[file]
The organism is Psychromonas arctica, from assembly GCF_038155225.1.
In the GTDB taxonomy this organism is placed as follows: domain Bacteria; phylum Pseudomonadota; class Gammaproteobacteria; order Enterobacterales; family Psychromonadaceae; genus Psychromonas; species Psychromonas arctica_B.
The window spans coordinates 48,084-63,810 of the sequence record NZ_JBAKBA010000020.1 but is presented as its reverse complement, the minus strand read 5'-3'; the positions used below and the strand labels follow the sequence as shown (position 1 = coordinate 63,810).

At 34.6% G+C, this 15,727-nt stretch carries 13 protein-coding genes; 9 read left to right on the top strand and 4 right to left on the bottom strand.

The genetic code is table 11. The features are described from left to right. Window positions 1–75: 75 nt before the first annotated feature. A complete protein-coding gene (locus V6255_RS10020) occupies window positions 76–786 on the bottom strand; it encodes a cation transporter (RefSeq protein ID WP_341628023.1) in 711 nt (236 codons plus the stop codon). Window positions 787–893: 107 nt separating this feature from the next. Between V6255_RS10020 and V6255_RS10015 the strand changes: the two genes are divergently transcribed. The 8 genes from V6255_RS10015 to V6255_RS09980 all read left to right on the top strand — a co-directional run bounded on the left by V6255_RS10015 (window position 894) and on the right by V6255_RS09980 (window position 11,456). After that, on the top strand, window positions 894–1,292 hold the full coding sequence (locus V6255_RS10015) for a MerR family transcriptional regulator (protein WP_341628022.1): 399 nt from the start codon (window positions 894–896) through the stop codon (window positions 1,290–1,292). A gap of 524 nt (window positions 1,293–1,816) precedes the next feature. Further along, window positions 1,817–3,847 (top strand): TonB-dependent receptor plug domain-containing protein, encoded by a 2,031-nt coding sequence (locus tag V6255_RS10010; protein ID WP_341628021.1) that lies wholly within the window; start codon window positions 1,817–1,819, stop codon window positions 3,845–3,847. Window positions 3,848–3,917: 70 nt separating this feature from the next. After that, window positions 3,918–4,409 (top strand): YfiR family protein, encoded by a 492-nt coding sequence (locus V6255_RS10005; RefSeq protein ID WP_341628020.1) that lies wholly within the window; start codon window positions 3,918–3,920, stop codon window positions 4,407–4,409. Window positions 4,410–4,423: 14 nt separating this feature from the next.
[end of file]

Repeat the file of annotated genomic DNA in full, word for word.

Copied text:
The organism is Psychromonas arctica, from assembly GCF_038155225.1.
In the GTDB taxonomy this organism is placed as follows: domain Bacteria; phylum Pseudomonadota; class Gammaproteobacteria; order Enterobacterales; family Psychromonadaceae; genus Psychromonas; species Psychromonas arctica_B.
The window spans coordinates 48,084-63,810 of the sequence record NZ_JBAKBA010000020.1 but is presented as its reverse complement, the minus strand read 5'-3'; the positions used below and the strand labels follow the sequence as shown (position 1 = coordinate 63,810).

At 34.6% G+C, this 15,727-nt stretch carries 13 protein-coding genes; 9 read left to right on the top strand and 4 right to left on the bottom strand.

The genetic code is table 11. The features are described from left to right. Window positions 1–75: 75 nt before the first annotated feature. A complete protein-coding gene (locus V6255_RS10020) occupies window positions 76–786 on the bottom strand; it encodes a cation transporter (RefSeq protein ID WP_341628023.1) in 711 nt (236 codons plus the stop codon). Window positions 787–893: 107 nt separating this feature from the next. Between V6255_RS10020 and V6255_RS10015 the strand changes: the two genes are divergently transcribed. The 8 genes from V6255_RS10015 to V6255_RS09980 all read left to right on the top strand — a co-directional run bounded on the left by V6255_RS10015 (window position 894) and on the right by V6255_RS09980 (window position 11,456). After that, on the top strand, window positions 894–1,292 hold the full coding sequence (locus V6255_RS10015) for a MerR family transcriptional regulator (protein WP_341628022.1): 399 nt from the start codon (window positions 894–896) through the stop codon (window positions 1,290–1,292). A gap of 524 nt (window positions 1,293–1,816) precedes the next feature. Further along, window positions 1,817–3,847 (top strand): TonB-dependent receptor plug domain-containing protein, encoded by a 2,031-nt coding sequence (locus tag V6255_RS10010; protein ID WP_341628021.1) that lies wholly within the window; start codon window positions 1,817–1,819, stop codon window positions 3,845–3,847. Window positions 3,848–3,917: 70 nt separating this feature from the next. After that, window positions 3,918–4,409 (top strand): YfiR family protein, encoded by a 492-nt coding sequence (locus V6255_RS10005; RefSeq protein ID WP_341628020.1) that lies wholly within the window; start codon window positions 3,918–3,920, stop codon window positions 4,407–4,409. Window positions 4,410–4,423: 14 nt separating this feature from the next.